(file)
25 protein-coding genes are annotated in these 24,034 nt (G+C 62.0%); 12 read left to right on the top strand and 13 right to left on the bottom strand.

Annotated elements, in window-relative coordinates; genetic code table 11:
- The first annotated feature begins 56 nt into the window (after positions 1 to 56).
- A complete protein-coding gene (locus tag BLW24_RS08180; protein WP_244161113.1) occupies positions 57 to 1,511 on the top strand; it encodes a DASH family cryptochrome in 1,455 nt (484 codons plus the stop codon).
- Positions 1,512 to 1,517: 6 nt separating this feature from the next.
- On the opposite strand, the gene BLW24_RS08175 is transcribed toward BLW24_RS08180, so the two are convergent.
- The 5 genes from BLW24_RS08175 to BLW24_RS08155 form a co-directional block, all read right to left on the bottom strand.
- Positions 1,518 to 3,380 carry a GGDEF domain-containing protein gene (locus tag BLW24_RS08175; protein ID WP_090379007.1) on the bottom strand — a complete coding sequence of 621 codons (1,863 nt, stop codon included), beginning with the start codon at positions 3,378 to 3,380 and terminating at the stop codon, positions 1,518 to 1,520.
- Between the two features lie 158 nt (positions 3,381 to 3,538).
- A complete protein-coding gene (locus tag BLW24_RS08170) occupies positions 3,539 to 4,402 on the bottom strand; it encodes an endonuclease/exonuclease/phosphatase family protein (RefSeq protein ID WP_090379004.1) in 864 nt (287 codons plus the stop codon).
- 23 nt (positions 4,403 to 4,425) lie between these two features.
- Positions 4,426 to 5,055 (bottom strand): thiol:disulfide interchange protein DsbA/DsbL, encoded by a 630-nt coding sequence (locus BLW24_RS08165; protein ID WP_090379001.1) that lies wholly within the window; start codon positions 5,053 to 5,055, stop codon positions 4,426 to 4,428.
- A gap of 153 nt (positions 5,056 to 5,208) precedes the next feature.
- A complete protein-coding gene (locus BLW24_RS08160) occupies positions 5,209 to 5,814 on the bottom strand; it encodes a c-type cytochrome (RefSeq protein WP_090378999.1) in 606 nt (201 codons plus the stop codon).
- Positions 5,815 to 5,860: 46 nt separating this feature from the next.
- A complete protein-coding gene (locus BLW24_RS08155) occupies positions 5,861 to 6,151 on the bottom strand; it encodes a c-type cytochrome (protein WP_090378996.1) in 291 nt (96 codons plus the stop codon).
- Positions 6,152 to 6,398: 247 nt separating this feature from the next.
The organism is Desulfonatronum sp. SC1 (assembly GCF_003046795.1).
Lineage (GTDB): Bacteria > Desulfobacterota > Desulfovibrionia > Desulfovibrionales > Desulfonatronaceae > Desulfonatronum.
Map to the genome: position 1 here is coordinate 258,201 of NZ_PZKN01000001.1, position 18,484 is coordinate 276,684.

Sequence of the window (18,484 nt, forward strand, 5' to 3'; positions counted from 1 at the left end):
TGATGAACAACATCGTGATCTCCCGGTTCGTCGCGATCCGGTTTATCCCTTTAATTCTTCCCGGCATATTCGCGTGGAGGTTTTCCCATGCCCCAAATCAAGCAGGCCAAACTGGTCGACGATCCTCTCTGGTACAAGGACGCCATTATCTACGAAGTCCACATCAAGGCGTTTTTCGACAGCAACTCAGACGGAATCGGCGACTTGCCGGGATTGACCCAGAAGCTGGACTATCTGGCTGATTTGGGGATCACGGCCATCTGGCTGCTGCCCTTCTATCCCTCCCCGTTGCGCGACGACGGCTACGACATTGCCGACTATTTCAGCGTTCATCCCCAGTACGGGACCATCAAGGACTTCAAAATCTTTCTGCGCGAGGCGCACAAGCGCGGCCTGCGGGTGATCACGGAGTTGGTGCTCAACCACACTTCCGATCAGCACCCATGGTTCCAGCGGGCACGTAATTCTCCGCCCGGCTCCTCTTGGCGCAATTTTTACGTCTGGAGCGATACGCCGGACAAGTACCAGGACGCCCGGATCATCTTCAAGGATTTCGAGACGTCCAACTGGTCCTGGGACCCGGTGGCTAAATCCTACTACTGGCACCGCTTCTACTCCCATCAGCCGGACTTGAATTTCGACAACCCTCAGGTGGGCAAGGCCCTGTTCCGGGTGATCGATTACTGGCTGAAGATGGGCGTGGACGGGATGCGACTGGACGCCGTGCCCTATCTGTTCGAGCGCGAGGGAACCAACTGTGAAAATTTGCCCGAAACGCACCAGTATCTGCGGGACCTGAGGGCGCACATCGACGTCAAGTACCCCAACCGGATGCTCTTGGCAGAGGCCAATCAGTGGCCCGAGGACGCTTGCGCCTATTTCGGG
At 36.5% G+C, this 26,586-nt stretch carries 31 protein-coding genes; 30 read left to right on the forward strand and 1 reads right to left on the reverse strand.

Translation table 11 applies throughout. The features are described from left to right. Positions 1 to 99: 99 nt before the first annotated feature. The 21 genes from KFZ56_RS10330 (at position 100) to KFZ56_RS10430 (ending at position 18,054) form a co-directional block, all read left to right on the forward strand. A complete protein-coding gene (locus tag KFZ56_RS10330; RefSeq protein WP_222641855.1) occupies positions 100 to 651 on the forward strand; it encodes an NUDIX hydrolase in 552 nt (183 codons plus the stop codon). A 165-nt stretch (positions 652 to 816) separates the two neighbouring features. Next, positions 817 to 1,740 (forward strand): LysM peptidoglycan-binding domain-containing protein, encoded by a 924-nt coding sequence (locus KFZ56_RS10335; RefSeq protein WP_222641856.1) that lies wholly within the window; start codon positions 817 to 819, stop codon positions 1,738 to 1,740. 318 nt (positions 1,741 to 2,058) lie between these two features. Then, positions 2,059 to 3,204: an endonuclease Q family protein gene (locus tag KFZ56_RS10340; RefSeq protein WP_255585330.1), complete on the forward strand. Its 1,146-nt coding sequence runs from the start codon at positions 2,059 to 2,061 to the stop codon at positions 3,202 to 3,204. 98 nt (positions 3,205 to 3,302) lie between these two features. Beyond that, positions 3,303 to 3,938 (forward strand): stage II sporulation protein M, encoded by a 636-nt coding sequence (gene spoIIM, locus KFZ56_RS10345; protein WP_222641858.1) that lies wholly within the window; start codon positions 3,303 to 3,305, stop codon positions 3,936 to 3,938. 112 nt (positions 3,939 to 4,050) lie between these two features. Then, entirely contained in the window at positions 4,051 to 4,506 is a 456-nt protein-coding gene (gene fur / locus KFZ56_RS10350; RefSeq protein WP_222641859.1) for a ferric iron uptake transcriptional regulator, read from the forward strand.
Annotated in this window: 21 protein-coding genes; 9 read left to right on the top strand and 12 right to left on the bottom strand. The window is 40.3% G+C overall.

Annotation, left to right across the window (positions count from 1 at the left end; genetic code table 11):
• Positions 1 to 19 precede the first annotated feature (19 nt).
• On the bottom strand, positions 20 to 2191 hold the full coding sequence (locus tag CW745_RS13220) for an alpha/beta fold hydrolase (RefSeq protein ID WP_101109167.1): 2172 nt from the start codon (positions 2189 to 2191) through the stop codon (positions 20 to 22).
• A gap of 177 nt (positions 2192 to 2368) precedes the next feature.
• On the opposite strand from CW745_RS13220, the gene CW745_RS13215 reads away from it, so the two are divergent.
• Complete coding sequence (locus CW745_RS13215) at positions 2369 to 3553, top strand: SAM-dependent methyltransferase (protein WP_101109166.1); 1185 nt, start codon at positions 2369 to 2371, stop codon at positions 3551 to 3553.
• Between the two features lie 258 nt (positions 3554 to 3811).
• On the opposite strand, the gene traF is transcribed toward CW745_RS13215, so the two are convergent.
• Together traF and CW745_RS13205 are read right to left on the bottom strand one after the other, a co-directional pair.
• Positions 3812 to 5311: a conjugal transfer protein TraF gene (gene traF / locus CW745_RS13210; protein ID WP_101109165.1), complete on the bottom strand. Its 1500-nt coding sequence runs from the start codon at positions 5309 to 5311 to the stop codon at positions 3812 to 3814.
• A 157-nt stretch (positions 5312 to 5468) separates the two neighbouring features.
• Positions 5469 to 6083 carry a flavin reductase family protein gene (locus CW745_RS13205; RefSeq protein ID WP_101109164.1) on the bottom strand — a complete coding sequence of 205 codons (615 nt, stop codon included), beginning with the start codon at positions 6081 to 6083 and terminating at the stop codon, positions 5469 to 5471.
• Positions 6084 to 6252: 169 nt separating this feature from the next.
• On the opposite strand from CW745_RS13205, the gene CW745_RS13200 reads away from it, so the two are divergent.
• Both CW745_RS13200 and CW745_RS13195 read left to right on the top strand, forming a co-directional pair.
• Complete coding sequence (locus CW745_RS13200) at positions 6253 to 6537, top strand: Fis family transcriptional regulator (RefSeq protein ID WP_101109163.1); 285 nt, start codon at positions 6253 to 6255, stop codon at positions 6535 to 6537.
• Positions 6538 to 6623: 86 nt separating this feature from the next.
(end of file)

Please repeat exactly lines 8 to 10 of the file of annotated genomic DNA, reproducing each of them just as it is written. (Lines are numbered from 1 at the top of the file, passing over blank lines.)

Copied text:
- Positions 1,518 to 3,380 carry a GGDEF domain-containing protein gene (locus tag BLW24_RS08175; protein ID WP_090379007.1) on the bottom strand — a complete coding sequence of 621 codons (1,863 nt, stop codon included), beginning with the start codon at positions 3,378 to 3,380 and terminating at the stop codon, positions 1,518 to 1,520.
- Between the two features lie 158 nt (positions 3,381 to 3,538).
- A complete protein-coding gene (locus tag BLW24_RS08170) occupies positions 3,539 to 4,402 on the bottom strand; it encodes an endonuclease/exonuclease/phosphatase family protein (RefSeq protein ID WP_090379004.1) in 864 nt (287 codons plus the stop codon).